In 1896, he was the first to use basic principles of physical chemistry to estimate the extent to which increases in atmospheric carbon dioxide (CO2) will increase Earth’s surface temperature through the greenhouse effect. These calculations led him to conclude that human-caused CO2 emissions, from fossil-fuel burning and other combustion processes, are large enough to cause global warming. 120 years later some idiots still seem to think the concept is a ‘hoax’.

Even earlier, French scientist Claude Pouillet made the first estimate of the solar constant in 1838 and concluded the temperature experienced on the earth’s surface was much higher than could be explained by the sun’s radiation alone and suggested the atmosphere must provide some form of insulation. Arrhenius confirmed this hypothesis and identified the primary cause of the warming effect.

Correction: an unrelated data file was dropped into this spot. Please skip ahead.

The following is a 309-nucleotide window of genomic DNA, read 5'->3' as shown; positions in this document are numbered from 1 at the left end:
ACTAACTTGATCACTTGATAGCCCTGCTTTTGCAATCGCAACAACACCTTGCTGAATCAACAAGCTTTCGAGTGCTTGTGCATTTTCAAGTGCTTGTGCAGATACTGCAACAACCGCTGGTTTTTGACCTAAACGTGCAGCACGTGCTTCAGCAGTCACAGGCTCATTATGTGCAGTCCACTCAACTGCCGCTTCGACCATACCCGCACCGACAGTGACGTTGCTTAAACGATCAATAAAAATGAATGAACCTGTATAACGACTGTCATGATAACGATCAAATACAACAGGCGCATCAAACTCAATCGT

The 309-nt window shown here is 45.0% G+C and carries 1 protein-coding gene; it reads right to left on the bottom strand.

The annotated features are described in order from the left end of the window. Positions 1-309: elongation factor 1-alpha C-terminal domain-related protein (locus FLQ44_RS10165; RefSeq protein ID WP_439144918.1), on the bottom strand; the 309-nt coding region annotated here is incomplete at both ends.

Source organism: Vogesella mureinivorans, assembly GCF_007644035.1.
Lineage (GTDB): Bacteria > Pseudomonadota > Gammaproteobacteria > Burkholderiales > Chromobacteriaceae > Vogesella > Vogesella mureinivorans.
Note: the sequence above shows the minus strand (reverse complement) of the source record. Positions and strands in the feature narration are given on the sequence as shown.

Ethics and sustainability

Building ethics and sustainability into a project does not limit its success; in fact the reverse is often true. London’s Crossrail project is turning into an outstandingly successful project despite numerous challenges including finding hundreds of skeletal remains from the Black Death in the excavation for one of its major stations.  One can only hope Melbourne’s Metrorail project to construct a similar heavy rail tunnel under the CBD is as successful.

One factor in the Crossrail success has been the focus of the UK government on developing the skills needed to manage major infrastructure projects focused on the Major Projects Authority. This multi-year investment links proactive oversight and reporting, with research, support and training designed to create an organic capability to make major projects work (more on this later). Another is being prepared to ‘think outside of the square’ to solve major challenges – the focus of this post.